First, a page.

Primary or secondary failure of adefovir dipivoxil (ADV) therapy of chronic hepatitis B is not infrequent. The reasons for suboptimal responses are not well defined. In HIV and hepatitis C virus infection, failure of antiviral drug therapy has been linked with low blood drug levels. We have studied 20 well-defined patients with chronic hepatitis B who were treated with ADV for drug and virus kinetics. Importantly, neither Cmax levels (mean 26 ng/mL, range 14-59 ng/mL) nor the time to maximal drug levels (mean 4 h, range 2-8 h) differed between patients showing a complete virological response to adefovir (n = 10), patients with secondary treatment failure (n = 7) and patients with suboptimal primary response (hepatitis B virus-DNA >10 000 IU/mL after 6 months of treatment; n = 3). Thus, adefovir treatment failure is unlikely to be due to an inability to mount sufficient drug levels in the blood.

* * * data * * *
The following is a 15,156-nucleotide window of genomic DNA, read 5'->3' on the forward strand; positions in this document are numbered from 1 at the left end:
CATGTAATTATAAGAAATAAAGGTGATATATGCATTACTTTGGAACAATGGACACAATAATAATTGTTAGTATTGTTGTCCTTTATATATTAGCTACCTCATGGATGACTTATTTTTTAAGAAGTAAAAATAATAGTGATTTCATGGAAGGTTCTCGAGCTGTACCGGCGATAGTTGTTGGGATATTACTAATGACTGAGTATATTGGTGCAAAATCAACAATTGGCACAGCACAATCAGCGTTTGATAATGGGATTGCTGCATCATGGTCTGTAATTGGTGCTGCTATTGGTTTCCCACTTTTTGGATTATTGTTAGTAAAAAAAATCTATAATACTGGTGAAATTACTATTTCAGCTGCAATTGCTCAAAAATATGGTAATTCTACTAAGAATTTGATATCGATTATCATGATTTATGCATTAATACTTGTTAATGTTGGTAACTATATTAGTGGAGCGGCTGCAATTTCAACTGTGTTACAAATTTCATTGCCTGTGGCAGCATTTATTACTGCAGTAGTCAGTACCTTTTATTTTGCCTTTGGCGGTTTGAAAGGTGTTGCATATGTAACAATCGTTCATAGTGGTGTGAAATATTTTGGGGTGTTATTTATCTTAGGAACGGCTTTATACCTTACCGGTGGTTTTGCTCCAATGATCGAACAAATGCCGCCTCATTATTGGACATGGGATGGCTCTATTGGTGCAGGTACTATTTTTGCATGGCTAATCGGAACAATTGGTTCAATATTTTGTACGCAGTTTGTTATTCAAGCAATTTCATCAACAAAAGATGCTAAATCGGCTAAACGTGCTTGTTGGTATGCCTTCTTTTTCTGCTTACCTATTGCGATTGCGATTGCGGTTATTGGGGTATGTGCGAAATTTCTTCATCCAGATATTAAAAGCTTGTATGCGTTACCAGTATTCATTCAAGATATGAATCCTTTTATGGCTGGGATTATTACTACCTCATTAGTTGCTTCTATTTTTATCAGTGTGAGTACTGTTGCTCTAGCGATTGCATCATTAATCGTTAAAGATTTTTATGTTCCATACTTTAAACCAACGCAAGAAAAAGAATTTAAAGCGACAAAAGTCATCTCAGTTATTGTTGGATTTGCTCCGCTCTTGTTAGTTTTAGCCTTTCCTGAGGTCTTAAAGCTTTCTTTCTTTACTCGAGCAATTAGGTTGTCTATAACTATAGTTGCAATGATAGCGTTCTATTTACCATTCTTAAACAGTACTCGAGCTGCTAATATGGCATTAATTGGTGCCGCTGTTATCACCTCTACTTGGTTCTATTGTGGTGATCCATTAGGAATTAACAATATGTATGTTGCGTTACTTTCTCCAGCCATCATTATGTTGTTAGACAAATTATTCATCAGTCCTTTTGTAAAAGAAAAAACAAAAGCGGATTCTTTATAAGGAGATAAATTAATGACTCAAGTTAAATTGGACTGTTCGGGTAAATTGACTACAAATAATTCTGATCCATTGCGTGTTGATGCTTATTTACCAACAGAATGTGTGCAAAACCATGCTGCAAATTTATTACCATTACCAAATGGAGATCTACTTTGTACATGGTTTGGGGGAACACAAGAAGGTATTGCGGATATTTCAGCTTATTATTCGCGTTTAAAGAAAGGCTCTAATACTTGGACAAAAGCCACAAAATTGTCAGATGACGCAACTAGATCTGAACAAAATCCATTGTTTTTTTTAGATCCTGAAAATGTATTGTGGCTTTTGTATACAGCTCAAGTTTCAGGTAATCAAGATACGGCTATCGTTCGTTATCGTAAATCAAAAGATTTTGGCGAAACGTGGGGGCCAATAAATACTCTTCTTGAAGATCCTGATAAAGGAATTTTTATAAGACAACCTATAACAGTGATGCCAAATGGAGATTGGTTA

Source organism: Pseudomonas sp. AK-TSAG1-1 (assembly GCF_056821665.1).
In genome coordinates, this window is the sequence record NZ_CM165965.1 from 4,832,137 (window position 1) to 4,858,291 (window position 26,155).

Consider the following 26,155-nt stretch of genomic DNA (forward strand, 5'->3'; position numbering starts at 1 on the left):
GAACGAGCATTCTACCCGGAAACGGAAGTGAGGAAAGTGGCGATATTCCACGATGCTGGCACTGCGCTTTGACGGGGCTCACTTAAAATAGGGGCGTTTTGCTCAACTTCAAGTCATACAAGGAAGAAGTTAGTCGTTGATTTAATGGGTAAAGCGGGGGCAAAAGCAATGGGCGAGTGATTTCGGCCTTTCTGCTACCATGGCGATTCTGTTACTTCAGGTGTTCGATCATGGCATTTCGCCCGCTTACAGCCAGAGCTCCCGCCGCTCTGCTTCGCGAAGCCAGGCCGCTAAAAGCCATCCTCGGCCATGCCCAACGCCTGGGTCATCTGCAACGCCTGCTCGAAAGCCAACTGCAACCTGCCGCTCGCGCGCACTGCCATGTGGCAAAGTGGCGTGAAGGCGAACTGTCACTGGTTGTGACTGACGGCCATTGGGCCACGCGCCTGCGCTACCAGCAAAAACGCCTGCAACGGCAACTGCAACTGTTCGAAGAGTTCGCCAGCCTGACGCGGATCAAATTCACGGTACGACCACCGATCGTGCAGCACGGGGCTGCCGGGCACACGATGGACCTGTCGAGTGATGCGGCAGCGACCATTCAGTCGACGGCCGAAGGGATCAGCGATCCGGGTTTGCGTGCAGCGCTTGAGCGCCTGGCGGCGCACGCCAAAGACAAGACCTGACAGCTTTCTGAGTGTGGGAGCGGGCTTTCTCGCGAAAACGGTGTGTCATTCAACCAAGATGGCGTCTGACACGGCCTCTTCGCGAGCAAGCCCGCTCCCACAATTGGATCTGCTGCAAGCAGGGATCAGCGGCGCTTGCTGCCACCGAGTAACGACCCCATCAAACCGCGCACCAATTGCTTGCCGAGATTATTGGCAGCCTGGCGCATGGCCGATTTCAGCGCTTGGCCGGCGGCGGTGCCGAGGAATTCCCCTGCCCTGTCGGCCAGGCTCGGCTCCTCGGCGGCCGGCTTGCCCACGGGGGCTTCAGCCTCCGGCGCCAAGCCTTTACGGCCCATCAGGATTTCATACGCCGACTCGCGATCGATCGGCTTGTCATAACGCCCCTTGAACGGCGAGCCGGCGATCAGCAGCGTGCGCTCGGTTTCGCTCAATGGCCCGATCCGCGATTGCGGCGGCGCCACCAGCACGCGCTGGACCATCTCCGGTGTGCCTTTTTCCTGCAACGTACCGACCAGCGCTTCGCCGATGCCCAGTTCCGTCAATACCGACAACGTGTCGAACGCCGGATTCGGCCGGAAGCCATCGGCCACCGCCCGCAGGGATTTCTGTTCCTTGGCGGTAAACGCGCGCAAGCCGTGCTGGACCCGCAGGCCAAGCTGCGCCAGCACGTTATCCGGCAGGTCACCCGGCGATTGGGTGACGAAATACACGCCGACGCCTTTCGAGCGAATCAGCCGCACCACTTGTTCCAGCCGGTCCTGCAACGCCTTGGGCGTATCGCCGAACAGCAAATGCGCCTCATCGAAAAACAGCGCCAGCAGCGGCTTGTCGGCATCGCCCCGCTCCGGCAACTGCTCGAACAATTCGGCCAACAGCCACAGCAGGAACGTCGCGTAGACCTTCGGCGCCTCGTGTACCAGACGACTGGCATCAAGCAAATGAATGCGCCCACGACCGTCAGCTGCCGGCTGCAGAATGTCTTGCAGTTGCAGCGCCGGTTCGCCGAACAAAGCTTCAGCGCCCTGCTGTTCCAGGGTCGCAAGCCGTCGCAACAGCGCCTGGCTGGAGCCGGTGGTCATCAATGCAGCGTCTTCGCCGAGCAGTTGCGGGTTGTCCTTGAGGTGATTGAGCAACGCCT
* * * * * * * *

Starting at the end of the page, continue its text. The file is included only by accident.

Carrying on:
Hepatitis B, adefovir serum levels, antiviral treatment,
Journal of Viral Hepatitis
Erasmus MC: University Medical Center Rotterdam

Deterding, K, Naesens, L, Buti, M, Janssen, H.L.A, Kirschner, J, Guerrero, A, … Wedemeyer, H. (2011). Adefovir serum levels do not differ between responders and nonresponders. Journal of Viral Hepatitis (Vol. 18). doi:10.1111/j.1365-2893.2010.01404.x